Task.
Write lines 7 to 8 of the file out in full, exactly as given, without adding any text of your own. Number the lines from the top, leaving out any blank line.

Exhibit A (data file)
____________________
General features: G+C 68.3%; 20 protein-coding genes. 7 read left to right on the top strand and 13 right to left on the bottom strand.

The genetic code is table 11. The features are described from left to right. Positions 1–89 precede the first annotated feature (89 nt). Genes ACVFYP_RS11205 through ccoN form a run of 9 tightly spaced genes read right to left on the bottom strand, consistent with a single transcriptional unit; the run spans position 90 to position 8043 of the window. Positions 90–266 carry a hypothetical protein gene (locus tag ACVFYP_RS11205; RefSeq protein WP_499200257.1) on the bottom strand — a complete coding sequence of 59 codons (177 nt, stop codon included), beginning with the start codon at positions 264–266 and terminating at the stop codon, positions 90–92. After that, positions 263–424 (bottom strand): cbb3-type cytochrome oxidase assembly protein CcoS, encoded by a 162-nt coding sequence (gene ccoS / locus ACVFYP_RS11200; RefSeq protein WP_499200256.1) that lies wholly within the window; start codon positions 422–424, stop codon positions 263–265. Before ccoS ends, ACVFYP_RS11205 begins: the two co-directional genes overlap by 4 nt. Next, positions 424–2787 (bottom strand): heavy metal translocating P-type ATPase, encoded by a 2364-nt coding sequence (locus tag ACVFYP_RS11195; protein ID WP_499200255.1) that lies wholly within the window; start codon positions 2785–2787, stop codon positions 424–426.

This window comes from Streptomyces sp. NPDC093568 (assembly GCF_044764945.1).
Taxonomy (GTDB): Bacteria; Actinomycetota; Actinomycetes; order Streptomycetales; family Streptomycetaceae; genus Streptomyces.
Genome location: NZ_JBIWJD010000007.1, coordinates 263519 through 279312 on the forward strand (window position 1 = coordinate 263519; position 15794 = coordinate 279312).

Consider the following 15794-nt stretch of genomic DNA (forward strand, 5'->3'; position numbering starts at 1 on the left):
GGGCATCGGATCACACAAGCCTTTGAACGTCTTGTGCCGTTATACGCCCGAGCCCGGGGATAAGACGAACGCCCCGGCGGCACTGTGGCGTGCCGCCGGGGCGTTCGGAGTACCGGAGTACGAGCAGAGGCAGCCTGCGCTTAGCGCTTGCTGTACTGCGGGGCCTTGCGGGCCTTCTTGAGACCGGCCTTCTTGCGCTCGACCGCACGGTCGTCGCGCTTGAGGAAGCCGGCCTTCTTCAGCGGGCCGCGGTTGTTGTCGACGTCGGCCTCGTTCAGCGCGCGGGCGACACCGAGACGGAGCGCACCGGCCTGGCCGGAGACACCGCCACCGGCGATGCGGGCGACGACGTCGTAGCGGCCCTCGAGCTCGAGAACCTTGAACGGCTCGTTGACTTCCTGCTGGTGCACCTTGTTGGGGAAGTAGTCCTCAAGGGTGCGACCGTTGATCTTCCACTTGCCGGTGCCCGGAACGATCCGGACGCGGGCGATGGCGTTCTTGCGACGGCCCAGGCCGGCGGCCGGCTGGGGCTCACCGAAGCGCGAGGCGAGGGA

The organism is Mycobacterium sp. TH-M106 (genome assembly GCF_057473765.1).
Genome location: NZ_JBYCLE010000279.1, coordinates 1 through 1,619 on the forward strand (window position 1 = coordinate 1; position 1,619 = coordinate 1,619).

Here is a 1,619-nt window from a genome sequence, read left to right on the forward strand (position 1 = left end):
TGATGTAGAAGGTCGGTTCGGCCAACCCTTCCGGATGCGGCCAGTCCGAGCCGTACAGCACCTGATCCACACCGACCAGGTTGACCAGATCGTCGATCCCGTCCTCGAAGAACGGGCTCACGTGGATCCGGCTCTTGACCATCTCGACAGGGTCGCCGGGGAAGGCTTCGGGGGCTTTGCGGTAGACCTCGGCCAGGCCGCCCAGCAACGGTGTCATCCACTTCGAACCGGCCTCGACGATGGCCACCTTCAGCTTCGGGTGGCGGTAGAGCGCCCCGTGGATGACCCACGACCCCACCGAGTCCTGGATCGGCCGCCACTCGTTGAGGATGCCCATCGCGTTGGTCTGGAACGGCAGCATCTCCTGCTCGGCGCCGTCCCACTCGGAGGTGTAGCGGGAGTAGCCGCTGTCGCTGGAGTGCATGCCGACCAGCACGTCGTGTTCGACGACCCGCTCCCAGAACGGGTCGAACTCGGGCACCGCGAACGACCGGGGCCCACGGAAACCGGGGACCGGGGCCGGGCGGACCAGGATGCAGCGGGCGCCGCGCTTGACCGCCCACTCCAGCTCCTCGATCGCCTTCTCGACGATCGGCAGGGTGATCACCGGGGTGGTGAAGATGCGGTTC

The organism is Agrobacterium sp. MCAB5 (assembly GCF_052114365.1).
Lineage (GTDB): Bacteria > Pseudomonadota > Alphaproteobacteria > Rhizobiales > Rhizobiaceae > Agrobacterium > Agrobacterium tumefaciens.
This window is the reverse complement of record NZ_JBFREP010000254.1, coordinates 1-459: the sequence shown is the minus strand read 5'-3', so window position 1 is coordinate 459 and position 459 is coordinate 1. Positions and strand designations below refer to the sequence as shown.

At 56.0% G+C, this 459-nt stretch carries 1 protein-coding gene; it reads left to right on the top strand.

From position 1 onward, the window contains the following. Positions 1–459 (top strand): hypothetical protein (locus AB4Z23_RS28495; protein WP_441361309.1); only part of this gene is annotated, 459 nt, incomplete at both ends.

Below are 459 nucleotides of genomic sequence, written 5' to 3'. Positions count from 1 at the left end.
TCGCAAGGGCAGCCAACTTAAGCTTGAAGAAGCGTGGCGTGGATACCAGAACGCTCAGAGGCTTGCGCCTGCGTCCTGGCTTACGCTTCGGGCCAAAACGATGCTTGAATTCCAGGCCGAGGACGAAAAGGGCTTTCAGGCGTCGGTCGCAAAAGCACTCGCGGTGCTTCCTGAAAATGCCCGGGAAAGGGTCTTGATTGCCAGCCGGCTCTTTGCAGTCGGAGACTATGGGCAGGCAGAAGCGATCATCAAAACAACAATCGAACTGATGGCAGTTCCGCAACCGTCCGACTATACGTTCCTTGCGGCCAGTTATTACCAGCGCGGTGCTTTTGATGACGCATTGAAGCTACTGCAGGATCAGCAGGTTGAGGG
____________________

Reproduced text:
GGGCATCGGATCACACAAGCCTTTGAACGTCTTGTGCCGTTATACGCCCGAGCCCGGGGATAAGACGAACGCCCCGGCGGCACTGTGGCGTGCCGCCGGGGCGTTCGGAGTACCGGAGTACGAGCAGAGGCAGCCTGCGCTTAGCGCTTGCTGTACTGCGGGGCCTTGCGGGCCTTCTTGAGACCGGCCTTCTTGCGCTCGACCGCACGGTCGTCGCGCTTGAGGAAGCCGGCCTTCTTCAGCGGGCCGCGGTTGTTGTCGACGTCGGCCTCGTTCAGCGCGCGGGCGACACCGAGACGGAGCGCACCGGCCTGGCCGGAGACACCGCCACCGGCGATGCGGGCGACGACGTCGTAGCGGCCCTCGAGCTCGAGAACCTTGAACGGCTCGTTGACTTCCTGCTGGTGCACCTTGTTGGGGAAGTAGTCCTCAAGGGTGCGACCGTTGATCTTCCACTTGCCGGTGCCCGGAACGATCCGGACGCGGGCGATGGCGTTCTTGCGACGGCCCAGGCCGGCGGCCGGCTGGGGCTCACCGAAGCGCGAGGCGAGGGA

The organism is Mycobacterium sp. TH-M106 (genome assembly GCF_057473765.1).